States go it alone on gay marriage

Samantha Maiden, Peter Rolfe - Herald Sun





Julia Gillard has been accused of playing dead on a push to legalise gay marriage as a "dog's breakfast" of new laws loom in Tasmania, South Australia and the nation's capital. Despite promising Christian groups at the last election there would be no change to Labor's position that marriage should remain between a man and a woman, MPs are to debate a private members bill to legalise gay marriage. Some states and territories are going it alone in defiance of the Commonwealth Marriage Act, prompting warnings the Prime Minister must act.












Chick-fil-A 'Tastes Like Hate' vandal arrested

Audrey Barrick - Christian Post





A gay artist who claims to be Christian was arrested this week after painting "Tastes Like Hate" on the wall of a Southern California Chick-fil-A restaurant. Manuel Castro, 30, had stepped forward last week as the one responsible for the vandalism which included a painting of Chick-fil-A's signature cow. The message was painted on the eve of last Friday's "National Same-Sex Kiss Day" which was organized in response to Chick-fil-A President Dan Cathy's recent remarks in support of traditional marriage. According to a new Rasmussen Reports poll, 31 percent hold an unfavorable view of the restaurant while 61 percent hold a favorable one.










Is it true Jesus never addressed same-sex marriage?

Daniel Akin - BP News





Today it is popular among those promoting same-sex marriage to say that Jesus never addressed the issue, that He was silent on the subject. Those who affirm the historical and traditional understanding of marriage between a man and woman often are admonished to go and read the Bible more carefully. If we do so, we are told, we will see that Jesus never addressed the issue. So, the question that I want to raise is, "Is this assertion correct?" Is it indeed the fact that Jesus never addresses the issue of same-sex marriage?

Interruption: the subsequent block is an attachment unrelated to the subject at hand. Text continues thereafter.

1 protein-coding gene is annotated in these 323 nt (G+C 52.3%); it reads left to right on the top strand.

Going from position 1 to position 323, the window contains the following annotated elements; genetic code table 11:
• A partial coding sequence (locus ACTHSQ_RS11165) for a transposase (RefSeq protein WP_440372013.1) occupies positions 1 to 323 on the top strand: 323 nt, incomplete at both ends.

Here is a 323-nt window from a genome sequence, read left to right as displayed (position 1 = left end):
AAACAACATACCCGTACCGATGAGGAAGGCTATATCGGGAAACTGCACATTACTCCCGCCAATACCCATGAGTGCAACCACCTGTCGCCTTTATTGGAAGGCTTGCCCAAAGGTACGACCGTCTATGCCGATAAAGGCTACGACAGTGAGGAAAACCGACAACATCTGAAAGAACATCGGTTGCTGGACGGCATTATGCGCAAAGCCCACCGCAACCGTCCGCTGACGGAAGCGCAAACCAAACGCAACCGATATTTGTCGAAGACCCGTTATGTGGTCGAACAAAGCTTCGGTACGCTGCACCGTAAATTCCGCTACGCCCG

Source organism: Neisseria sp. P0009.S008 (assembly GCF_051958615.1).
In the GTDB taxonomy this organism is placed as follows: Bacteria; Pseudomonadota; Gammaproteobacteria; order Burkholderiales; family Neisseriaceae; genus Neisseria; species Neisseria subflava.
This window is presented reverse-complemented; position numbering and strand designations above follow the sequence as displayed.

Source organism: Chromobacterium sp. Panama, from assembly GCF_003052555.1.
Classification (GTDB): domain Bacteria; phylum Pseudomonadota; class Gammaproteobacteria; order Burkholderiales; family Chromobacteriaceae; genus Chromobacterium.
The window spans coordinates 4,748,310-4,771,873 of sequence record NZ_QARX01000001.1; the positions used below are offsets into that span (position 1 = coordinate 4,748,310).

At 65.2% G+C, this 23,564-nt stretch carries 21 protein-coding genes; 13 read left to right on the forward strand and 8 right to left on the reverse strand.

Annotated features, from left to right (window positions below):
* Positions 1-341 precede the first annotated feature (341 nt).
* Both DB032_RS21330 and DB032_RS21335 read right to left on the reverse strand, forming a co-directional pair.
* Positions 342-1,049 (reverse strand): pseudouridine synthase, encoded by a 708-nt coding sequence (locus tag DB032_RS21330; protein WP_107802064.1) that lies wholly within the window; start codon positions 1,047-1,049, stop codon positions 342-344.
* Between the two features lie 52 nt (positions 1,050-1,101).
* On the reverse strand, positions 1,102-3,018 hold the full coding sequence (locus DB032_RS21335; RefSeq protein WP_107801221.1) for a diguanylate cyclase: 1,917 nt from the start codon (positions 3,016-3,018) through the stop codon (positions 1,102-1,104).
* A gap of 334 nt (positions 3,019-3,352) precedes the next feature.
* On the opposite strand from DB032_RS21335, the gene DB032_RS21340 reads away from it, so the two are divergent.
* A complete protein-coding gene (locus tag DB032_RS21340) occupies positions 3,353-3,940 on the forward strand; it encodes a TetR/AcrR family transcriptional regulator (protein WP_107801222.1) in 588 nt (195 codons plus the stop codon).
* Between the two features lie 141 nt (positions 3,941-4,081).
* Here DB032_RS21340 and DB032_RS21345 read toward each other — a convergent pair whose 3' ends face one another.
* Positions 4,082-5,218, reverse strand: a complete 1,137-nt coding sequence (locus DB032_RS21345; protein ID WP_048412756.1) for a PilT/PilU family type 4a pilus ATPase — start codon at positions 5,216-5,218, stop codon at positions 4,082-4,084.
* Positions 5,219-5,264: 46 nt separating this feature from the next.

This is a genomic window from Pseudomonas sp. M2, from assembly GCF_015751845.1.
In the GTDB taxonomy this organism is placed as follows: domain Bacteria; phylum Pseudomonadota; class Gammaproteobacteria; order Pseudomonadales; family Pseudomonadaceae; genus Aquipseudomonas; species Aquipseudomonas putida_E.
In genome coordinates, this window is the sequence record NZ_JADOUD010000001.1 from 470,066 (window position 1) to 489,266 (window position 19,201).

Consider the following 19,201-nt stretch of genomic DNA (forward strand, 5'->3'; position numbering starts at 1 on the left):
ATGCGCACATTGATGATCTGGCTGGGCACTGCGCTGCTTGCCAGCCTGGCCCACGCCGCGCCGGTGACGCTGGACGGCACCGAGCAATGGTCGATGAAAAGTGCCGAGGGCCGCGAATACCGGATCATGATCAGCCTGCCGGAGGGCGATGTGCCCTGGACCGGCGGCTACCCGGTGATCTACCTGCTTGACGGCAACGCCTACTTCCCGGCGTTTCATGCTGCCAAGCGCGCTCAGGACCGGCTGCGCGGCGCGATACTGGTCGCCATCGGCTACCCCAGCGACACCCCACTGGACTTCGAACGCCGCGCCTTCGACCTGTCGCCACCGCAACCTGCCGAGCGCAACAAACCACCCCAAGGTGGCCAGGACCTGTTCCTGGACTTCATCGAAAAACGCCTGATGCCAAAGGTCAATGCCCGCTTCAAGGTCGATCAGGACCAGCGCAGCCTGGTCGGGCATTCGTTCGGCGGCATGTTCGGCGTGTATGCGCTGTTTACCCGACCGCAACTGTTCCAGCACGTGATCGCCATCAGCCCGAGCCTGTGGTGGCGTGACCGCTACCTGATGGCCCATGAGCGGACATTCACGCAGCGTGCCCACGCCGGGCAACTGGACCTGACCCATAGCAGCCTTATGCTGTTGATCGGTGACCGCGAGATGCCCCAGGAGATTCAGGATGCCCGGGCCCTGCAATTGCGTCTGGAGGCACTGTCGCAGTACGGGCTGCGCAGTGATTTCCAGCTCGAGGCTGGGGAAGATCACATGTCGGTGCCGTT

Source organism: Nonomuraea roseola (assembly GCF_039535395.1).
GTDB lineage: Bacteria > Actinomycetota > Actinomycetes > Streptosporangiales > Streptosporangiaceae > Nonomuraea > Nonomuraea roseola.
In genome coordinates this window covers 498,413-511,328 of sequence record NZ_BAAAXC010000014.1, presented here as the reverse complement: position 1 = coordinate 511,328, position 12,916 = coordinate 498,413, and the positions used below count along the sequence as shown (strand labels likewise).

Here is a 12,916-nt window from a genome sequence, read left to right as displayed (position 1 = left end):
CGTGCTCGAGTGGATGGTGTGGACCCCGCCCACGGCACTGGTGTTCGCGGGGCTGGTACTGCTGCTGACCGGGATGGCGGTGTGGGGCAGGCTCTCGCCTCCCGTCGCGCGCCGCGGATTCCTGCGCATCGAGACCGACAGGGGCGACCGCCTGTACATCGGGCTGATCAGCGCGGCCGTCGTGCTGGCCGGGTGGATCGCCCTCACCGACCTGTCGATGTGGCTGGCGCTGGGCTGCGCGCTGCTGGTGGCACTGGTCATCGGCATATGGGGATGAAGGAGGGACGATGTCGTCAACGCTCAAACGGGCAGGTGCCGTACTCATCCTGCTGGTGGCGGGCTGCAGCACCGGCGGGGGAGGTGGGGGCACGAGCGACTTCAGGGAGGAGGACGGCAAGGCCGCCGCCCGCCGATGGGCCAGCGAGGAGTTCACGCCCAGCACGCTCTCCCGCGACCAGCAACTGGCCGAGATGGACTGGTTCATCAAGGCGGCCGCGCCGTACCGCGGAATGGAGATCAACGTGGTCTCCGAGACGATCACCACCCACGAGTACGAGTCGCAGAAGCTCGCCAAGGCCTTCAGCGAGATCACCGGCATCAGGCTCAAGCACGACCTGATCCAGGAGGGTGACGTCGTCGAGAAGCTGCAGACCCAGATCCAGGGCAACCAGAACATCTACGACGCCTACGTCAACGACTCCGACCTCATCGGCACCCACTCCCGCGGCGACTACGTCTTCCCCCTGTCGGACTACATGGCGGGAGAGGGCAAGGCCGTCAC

Politics

PM's $150m spin doctor brigade


Nicola Berkovic - The Australian





Taxpayers are spending about $150 million a year on an army of spin doctors to sell the Gillard government's policies to voters. Figures obtained by The Australian reveal there are about 1600 staff employed by federal government departments and agencies in media, communications, marketing and public affairs roles.


















Religious Freedom & Persecution

Attacks on Christians sharpen with Government collusion


Khaled Abu Toameh - Gatestone Institute





As all eyes were turned this week toward Sinai, where Muslim fundamentalists killed 16 Egyptian border guards while they were having the Ramadan fast-breaking meal, Christian families were being forced out of their homes in the village of Dahshur, 40 kilometers south of Giza. Hundreds of Christians fled their homes after being attacked by their Muslim neighbors, who also targeted a church and Christian-owned businesses in the village. The anti-Christian violence was described as the worst since Muslim Brotherhood candidate Mohamed Morsi was elected as president in June.
















Refugees

Labor floats Nauru solution as Angus Houston hands down report


Troy Bramston - The Australian





Senior Labor figures are exploring a dramatic shift on asylum-seeker policy to reopen the Nauru processing centre as part of a two-stage proposal that could trigger the government's Malaysia Solution if the first step does not stop boat arrivals. The plan is being considered as a rapid response to a border protection review due today from former Australian Defence Force chief Angus Houston, heightening pressure on both major parties to negotiate a compromise as parliament resumes after the winter break.